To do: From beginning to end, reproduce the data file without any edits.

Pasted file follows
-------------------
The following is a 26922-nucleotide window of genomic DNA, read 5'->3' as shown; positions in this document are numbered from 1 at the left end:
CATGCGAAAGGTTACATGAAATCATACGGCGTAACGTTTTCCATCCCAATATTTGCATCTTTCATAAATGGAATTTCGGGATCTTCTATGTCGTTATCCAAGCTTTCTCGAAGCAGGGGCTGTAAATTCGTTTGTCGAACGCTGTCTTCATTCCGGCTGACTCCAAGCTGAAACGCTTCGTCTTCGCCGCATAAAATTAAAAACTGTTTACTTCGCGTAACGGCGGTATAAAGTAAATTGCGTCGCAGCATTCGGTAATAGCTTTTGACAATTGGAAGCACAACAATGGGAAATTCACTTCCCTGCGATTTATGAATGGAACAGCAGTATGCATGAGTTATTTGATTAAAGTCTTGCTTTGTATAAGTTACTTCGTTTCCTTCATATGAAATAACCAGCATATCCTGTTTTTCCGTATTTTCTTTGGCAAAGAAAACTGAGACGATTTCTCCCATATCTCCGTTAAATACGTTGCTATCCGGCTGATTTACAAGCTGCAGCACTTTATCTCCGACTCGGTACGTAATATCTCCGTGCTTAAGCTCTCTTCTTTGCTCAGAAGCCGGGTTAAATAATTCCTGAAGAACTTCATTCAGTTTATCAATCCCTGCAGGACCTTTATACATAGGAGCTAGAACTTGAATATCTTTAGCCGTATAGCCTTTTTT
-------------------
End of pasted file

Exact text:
The following is a 26922-nucleotide window of genomic DNA, read 5'->3' as shown; positions in this document are numbered from 1 at the left end:
CATGCGAAAGGTTACATGAAATCATACGGCGTAACGTTTTCCATCCCAATATTTGCATCTTTCATAAATGGAATTTCGGGATCTTCTATGTCGTTATCCAAGCTTTCTCGAAGCAGGGGCTGTAAATTCGTTTGTCGAACGCTGTCTTCATTCCGGCTGACTCCAAGCTGAAACGCTTCGTCTTCGCCGCATAAAATTAAAAACTGTTTACTTCGCGTAACGGCGGTATAAAGTAAATTGCGTCGCAGCATTCGGTAATAGCTTTTGACAATTGGAAGCACAACAATGGGAAATTCACTTCCCTGCGATTTATGAATGGAACAGCAGTATGCATGAGTTATTTGATTAAAGTCTTGCTTTGTATAAGTTACTTCGTTTCCTTCATATGAAATAACCAGCATATCCTGTTTTTCCGTATTTTCTTTGGCAAAGAAAACTGAGACGATTTCTCCCATATCTCCGTTAAATACGTTGCTATCCGGCTGATTTACAAGCTGCAGCACTTTATCTCCGACTCGGTACGTAATATCTCCGTGCTTAAGCTCTCTTCTTTGCTCAGAAGCCGGGTTAAATAATTCCTGAAGAACTTCATTCAGTTTATCAATCCCTGCAGGACCTTTATACATAGGAGCTAGAACTTGAATATCTTTAGCCGTATAGCCTTTTTT